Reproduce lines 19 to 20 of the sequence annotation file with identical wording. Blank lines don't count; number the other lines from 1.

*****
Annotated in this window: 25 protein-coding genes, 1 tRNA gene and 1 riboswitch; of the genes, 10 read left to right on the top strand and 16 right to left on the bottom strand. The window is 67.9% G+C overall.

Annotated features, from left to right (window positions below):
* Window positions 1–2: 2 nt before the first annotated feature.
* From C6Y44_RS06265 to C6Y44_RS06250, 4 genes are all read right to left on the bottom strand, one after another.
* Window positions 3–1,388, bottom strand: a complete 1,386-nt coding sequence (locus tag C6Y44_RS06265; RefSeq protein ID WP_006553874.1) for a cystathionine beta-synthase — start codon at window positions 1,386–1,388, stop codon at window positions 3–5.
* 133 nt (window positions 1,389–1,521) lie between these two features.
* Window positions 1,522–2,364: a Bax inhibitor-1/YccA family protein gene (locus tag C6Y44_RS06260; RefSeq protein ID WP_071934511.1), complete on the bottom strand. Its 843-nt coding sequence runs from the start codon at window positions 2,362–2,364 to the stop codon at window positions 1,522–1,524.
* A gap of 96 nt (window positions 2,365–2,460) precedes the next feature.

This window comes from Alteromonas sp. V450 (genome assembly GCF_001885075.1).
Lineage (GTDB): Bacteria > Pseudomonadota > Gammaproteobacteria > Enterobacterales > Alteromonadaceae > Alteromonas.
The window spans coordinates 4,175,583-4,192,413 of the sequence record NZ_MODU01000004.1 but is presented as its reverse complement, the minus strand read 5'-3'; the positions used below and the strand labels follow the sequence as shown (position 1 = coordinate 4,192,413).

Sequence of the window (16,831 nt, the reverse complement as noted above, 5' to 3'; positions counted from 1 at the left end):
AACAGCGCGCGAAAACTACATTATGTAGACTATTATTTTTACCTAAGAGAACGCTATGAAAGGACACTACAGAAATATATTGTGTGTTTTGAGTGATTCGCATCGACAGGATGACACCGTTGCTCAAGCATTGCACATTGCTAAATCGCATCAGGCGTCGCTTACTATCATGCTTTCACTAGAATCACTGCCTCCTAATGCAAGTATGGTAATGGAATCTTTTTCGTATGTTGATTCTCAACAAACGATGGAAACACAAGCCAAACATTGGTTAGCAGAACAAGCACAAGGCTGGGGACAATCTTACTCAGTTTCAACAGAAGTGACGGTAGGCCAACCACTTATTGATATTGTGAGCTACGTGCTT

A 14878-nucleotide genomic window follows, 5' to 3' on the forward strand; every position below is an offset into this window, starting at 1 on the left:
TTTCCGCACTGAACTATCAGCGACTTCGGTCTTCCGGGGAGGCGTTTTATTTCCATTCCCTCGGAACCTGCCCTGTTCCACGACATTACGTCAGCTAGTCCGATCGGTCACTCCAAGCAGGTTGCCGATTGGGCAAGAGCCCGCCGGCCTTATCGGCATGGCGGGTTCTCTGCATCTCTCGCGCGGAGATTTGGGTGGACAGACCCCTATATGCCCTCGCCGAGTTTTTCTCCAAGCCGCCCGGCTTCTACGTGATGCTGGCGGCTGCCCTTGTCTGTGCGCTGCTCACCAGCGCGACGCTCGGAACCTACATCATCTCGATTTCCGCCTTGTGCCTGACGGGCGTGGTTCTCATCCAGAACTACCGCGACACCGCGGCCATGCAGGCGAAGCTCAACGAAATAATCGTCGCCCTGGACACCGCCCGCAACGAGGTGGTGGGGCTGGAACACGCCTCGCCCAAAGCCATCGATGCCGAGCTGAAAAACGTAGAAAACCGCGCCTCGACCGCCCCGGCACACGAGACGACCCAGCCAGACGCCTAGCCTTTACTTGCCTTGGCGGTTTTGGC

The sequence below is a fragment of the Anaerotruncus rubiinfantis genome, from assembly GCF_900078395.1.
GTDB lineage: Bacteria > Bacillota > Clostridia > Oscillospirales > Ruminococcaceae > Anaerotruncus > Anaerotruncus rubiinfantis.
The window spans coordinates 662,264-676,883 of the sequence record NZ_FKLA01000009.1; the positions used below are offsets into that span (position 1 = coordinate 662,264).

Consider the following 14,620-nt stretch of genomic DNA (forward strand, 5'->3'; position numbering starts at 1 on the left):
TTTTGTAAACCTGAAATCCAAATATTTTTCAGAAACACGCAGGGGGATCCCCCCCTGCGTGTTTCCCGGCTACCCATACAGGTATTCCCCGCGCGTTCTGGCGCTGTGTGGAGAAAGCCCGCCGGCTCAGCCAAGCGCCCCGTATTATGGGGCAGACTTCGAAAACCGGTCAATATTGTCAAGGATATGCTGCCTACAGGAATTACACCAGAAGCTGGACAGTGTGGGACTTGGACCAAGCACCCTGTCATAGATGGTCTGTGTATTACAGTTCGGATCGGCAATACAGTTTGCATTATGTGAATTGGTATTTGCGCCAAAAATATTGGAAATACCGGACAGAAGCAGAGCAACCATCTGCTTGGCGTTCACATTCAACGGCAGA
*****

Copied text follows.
Consider the following 14,620-nt stretch of genomic DNA (forward strand, 5'->3'; position numbering starts at 1 on the left):
TTTTGTAAACCTGAAATCCAAATATTTTTCAGAAACACGCAGGGGGATCCCCCCCTGCGTGTTTCCCGGCTACCCATACAGGTATTCCCCGCGCGTTCTGGCGCTGTGTGGAGAAAGCCCGCCGGCTCAGCCAAGCGCCCCGTATTATGGGGCAGACTTCGAAAACCGGTCAATATTGTCAAGGATATGCTGCCTACAGGAATTACACCAGAAGCTGGACAGTGTGGGACTTGGACCAAGCACCCTGTCATAGATGGTCTGTGTATTACAGTTCGGATCGGCAATACAGTTTGCATTATGTGAATTGGTATTTGCGCCAAAAATATTGGAAATACCGGACAGAAGCAGAGCAACCATCTGCTTGGCGTTCACATTCAACGGCAGA